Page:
Heroin users in Tayside are more likely to share their needles than in any other part of Scotland, according to new figures.
One in nine people who inject drugs in the region admit to swapping syringes, which carries serious risks of harm and death from blood-borne viruses like HIV.
A higher proportion (12%) say they are sharing drug paraphernalia, according to an NHS Scotland survey published yesterday.
Stephen Dalton, lead officer for the Alcohol and Drug Partnership in Dundee, said: “We work very hard to reduce the sharing of needles.
“One of the ways we do this is to make sure that needle exchanges are widely available and people are aware of where they are.
“The main thing we want to do is get people involved in services as quickly as possible because once there we can explain the dangers to them.”
He added there is a misconception that sharing paraphernalia, as opposed to needles, will not put users in danger.
Drug paraphernalia includes lemon juice, water and vinegar, which are often used as part of a heroin dose, as well as foil and tourniquets.
Tayside topped the table for the proportion of those who inject sharing paraphernalia at 12%, compared with 0% in the Western Isles and 5% in both Fife and Greater Glasgow and Clyde.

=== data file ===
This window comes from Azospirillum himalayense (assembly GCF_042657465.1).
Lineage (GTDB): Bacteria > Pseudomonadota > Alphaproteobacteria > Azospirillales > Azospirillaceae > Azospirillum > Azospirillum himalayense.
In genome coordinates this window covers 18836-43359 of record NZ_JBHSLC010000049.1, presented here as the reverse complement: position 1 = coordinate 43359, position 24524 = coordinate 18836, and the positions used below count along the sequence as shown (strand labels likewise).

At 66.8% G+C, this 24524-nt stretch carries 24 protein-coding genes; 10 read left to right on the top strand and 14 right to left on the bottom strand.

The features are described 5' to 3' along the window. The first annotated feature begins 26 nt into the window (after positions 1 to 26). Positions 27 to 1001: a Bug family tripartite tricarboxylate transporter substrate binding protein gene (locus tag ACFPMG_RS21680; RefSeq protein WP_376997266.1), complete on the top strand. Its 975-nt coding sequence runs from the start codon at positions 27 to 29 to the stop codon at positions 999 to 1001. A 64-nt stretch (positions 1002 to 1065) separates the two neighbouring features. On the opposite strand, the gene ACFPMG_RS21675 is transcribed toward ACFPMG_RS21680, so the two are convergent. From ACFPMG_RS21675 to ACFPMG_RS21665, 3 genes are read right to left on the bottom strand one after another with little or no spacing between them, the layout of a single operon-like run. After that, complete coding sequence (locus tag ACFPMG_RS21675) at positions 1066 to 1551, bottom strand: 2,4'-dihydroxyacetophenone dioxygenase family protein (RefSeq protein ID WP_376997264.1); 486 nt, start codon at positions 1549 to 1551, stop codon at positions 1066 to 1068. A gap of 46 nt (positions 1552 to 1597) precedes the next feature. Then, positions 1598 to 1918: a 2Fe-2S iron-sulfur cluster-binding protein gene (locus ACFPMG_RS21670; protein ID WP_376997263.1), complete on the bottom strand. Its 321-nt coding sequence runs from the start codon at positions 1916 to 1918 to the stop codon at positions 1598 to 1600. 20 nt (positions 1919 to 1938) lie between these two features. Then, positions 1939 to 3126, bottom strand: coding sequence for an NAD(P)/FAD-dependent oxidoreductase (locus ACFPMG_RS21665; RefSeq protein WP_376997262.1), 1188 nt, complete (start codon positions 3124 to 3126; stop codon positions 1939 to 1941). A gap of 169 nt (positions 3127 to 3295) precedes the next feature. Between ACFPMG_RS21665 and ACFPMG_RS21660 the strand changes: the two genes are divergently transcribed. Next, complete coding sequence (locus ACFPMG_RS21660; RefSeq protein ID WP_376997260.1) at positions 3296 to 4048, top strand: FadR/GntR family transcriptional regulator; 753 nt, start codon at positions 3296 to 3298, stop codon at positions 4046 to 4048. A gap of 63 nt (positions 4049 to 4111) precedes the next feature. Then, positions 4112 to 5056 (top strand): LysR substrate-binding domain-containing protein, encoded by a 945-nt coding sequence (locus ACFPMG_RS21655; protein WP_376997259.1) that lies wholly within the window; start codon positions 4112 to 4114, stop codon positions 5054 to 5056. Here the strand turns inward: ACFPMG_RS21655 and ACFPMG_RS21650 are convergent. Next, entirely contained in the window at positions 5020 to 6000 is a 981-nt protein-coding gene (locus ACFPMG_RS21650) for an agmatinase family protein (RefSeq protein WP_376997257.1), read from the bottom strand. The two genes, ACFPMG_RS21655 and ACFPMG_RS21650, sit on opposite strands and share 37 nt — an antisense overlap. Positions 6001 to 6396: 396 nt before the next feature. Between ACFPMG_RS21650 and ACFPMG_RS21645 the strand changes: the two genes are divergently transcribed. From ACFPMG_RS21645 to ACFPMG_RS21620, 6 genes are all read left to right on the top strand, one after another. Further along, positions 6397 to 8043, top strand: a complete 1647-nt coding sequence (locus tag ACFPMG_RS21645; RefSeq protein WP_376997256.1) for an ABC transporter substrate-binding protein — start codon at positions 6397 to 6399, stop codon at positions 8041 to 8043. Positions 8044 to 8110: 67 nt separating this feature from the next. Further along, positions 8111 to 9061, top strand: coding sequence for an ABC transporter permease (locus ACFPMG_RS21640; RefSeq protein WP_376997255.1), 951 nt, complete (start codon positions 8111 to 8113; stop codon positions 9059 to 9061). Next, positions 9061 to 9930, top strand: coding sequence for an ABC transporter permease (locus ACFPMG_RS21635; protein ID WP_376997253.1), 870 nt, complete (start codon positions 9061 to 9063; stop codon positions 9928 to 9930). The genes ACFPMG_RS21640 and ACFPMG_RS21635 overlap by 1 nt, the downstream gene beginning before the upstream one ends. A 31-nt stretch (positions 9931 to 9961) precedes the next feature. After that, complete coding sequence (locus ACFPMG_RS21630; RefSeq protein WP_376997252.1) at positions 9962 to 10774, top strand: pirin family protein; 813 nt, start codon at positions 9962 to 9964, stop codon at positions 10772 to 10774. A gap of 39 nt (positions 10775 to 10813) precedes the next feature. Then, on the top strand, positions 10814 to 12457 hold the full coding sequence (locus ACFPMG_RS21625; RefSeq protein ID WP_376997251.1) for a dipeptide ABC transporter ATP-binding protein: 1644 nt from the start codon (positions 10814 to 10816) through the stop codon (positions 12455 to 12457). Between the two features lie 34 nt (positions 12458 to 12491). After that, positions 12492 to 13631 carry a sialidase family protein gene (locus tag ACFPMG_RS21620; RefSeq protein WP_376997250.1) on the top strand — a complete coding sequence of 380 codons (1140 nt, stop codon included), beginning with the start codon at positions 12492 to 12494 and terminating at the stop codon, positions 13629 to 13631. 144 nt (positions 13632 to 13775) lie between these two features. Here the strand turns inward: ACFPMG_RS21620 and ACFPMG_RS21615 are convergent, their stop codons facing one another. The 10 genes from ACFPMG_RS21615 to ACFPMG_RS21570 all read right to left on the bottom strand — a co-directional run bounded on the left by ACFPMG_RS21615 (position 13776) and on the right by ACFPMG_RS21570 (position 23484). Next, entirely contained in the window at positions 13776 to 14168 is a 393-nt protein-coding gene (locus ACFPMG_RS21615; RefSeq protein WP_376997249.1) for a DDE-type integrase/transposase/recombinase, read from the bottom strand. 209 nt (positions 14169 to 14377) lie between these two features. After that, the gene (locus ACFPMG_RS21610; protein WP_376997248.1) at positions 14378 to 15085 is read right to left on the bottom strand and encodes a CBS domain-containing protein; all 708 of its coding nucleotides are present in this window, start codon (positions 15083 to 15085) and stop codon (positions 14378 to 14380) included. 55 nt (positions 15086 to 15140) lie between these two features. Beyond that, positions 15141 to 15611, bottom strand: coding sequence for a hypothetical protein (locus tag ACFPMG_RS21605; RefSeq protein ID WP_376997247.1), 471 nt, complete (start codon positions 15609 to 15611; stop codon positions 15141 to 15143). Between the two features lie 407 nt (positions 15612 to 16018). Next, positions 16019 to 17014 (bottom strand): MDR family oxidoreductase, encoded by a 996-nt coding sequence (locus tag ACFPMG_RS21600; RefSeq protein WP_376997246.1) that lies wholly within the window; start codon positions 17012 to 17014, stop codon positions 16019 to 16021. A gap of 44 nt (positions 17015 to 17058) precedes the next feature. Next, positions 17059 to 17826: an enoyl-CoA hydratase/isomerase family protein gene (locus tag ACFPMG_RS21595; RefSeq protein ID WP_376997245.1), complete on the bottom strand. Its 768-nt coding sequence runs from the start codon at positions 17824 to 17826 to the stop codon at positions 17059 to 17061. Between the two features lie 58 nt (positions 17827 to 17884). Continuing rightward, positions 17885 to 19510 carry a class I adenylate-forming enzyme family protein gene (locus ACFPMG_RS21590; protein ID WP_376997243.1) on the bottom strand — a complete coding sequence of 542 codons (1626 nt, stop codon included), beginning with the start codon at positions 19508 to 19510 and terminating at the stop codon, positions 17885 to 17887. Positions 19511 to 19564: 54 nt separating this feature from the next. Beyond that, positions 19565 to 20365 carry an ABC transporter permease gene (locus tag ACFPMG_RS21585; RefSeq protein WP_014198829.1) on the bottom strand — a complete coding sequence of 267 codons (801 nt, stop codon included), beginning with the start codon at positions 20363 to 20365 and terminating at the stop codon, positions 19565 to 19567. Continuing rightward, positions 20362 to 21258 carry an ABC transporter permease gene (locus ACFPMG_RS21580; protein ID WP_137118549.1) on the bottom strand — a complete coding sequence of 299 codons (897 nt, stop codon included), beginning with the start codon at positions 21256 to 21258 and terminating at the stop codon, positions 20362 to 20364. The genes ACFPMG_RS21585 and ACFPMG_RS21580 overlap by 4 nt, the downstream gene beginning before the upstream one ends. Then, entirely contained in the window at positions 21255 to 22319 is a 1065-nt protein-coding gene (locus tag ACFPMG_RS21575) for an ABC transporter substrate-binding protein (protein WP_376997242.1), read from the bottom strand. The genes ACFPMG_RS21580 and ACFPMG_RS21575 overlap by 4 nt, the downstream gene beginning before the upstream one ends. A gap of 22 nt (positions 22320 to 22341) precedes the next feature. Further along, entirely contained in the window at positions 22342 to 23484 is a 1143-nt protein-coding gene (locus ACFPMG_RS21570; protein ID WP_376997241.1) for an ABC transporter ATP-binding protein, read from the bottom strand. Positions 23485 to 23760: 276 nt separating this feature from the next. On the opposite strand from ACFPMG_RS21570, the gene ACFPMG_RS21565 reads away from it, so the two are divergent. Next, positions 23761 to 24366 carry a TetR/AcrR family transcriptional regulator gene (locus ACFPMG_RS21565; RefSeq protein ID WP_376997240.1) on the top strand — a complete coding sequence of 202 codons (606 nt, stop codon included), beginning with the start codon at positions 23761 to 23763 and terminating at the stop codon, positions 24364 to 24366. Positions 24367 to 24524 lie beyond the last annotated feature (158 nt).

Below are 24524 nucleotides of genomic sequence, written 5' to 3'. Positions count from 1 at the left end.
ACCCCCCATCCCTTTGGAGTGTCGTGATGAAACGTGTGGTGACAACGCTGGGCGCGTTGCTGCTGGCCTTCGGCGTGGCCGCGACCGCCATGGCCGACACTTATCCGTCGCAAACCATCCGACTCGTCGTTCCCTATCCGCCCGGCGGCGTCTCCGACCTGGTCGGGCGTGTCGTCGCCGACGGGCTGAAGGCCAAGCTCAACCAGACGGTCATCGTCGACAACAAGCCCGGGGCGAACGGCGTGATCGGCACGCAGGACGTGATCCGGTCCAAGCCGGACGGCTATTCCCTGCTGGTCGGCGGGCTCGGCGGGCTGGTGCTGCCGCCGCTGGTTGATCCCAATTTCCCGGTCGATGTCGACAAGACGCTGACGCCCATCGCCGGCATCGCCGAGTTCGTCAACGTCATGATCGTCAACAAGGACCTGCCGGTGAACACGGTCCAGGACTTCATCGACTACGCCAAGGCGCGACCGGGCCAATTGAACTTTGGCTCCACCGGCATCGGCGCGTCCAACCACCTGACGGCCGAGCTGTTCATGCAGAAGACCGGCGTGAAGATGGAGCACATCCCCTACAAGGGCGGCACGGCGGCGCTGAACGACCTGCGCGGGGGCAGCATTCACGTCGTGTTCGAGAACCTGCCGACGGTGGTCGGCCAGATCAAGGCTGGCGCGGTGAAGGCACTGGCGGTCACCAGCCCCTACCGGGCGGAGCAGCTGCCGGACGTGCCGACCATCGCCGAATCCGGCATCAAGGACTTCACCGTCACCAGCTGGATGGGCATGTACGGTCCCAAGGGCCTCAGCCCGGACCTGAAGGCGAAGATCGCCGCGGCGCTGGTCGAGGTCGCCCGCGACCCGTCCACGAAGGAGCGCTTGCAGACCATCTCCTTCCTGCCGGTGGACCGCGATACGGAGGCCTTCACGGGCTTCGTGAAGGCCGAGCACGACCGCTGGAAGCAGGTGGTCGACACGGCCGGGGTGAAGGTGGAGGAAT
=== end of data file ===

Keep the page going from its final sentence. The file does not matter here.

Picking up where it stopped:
Mr Dalton said they are trying to get people to stop injecting because of the much higher risks of overdose and contracting life-threatening viruses it poses than other forms of taking drugs.
Dr Drew Walker, director of public health at NHS Tayside, said: “While it is disappointing that Tayside has the highest ratio of users who self-report sharing needles and paraphernalia, such sharing has been declining over recent years nationally and is likely to have declined locally as well.
“There are a range of actions being taken by NHS Tayside and partners to reduce needle sharing, including awareness raising amongst users of the hazards, which include the spread of Blood Borne Viruses and bacterial infections.”
Dr Walker said uptake of clean equipment, which is issued to staff who warn of sharing needles and paraphernalia, is increasing year-on-year.
He added: “In addition users have access to services which offer support in behaviour change, for example through specialist harm reduction centres.”